LONDON - On the third day of the World Para Athletics Championships, U.S. athletes won eight medals, including golds from Lex Gillette (Raleigh, North Carolina), Jeremy Campbell (Perryton, Texas) and Roderick Townsend-Roberts (Stockton, California), at Queen Elizabeth Olympic Park. Team USA leads the medal leaderboard with 19 total, followed by Great Britain with 15.
In the F44 men’s discus throw, Team USA delivered an impressive 1-2 finish. Two-time world champion Campbell won gold with a throw of 63.66 meters, while David Blair (Eagle Mountain, Utah) threw 62.47 to secure silver. Campbell’s winning throw improved his own championship record from 2015 by nearly two and a half meters.
Gillette, the 2013 and 2015 world champion in the T11 men’s long jump, jumped into the lead on his first attempt and never relinquished the top spot. With his best mark coming on his fifth attempt, Gillette and guide Wesley Williams (Visalia, California) secured the title with a mark of 6.27 meters.
2016 Paralympic gold medalist Roderick Townsend set a championship record in the T47 high jump, improving on his own previous record set in Doha in 2015. Townsend didn't enter the competition until his next closest competitor had gone out, and he won with a clearance of 2.10 before three missed attempts at a world record of 2.15.
Other medalists for Team USA included Raymond Martin (Jersey City, New Jersey), who captured silver in the T52 1,500 in a time of 3:47.04, while Kym Crosby (Yuba City, California) ran the T13 200 in a personal-best 25.21 to claim bronze. Team USA capped off the evening a bronze medal for Scout Bassett (Harbor Springs, Michigan) - the first world medal of her career - in the T42 100 (16.68), and a bronze by Jarryd Wallace (Athens, Georgia) in the T44 100 (10.95).
Other top-10 finishes:
Jerome Singleton (Irmo, South Carolina): T44 100, 4th place
Brian Siemann (Millstone, New Jersey): T53 200, 6th place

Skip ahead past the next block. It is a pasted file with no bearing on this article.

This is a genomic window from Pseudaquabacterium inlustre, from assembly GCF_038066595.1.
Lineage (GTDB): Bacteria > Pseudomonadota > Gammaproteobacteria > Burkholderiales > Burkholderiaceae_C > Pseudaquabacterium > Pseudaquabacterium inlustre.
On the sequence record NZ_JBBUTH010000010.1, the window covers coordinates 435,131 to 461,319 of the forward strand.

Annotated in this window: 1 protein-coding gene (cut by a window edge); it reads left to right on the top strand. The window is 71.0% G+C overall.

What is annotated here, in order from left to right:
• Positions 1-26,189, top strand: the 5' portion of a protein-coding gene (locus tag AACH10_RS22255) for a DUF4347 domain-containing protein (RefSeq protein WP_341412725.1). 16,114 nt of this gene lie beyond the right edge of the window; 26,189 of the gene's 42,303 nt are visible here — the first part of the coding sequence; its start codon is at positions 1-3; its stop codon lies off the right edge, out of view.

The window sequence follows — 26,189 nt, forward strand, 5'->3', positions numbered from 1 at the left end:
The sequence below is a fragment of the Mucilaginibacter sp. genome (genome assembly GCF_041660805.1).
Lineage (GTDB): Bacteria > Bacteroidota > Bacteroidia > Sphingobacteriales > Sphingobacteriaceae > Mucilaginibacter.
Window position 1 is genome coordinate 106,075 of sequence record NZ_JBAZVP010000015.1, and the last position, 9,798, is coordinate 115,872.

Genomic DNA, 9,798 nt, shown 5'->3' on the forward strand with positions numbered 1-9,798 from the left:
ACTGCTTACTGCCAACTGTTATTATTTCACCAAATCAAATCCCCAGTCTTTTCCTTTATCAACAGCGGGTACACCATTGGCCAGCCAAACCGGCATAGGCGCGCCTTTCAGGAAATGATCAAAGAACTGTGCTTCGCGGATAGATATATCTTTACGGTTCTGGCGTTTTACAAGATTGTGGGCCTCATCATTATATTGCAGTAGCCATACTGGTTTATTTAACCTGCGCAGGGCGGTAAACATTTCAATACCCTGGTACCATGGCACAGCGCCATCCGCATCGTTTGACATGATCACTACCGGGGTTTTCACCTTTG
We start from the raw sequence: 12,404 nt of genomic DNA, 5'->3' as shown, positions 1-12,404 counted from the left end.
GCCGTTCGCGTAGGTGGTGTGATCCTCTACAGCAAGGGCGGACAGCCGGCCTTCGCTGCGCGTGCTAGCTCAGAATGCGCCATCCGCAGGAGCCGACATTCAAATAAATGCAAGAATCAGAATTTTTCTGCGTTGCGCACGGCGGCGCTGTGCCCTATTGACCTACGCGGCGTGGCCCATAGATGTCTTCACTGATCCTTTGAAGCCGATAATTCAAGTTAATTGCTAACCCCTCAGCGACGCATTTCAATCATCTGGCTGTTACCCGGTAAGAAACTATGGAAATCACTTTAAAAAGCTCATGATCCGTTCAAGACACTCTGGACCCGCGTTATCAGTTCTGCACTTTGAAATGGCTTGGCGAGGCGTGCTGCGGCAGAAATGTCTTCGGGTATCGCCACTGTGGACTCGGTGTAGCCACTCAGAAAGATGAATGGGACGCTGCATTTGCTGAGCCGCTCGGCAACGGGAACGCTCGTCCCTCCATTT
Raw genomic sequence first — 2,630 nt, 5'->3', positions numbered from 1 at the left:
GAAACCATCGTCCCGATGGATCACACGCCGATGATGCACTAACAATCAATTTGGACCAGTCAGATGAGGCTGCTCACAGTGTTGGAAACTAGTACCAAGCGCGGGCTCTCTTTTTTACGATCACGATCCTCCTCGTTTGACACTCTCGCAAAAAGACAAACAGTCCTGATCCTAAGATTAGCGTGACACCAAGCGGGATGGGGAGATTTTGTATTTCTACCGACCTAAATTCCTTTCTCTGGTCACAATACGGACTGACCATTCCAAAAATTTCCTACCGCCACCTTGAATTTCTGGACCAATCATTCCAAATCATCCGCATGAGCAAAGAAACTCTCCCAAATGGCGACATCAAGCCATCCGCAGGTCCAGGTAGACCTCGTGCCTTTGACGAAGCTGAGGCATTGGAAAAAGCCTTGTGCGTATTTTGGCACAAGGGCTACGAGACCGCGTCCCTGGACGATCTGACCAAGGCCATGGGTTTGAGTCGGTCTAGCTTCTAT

“It means a lot. It’s a great start to the quad. I’m really excited about that. My grandmother passed away 10 days ago, right before we left for London. It meant a lot to be able to come out. I know she’s very happy up in heaven watching down.”
“I’m pretty excited. Coming into here, I’ve had a consistent season but nothing big. After Rio went so poorly for me last year, it’s really nice to leave this place feeling a little bit of redemption and throwing up to what I can throw. I think we (David Blair) both have a lot more in there so it’s going to be exciting getting ready for Tokyo.”
“This is what I come to do it for. I can’t take any of my competitions lightly. Whether it’s jumping with able-bodied athletes like I do most of the season or jumping here at the Paralympics, this is what I live for. I told myself that so many times during the competition, to make the most of this moment because this is what you live for. This is what I’ve been training for my entire adult life.”
“I know I could have gone faster, I know I can do better but I’m just really happy right now. It’s been a hard year coming back after Rio. That was a really grinding year for me, but I’m really happy with what I’ve been able to do this year.”
“I’ve been doing this sport for seven years, and to win my first medal is so special. It’s emotional for me. It's been such a hard journey for me and I have such an unusual story, and to be a medalist at the world championships is a dream come true. It’s been a tough season and to finish this way is a huge thrill.”
“The atmosphere, getting to be in a race with hometown legend Jonnie Peacock, doesn't get much better than that. Competition was fierce today. Unfortunately I didn’t execute as well as I did in the prelims, but I’m having fun out here and it’s always a blast getting to race at this stage.”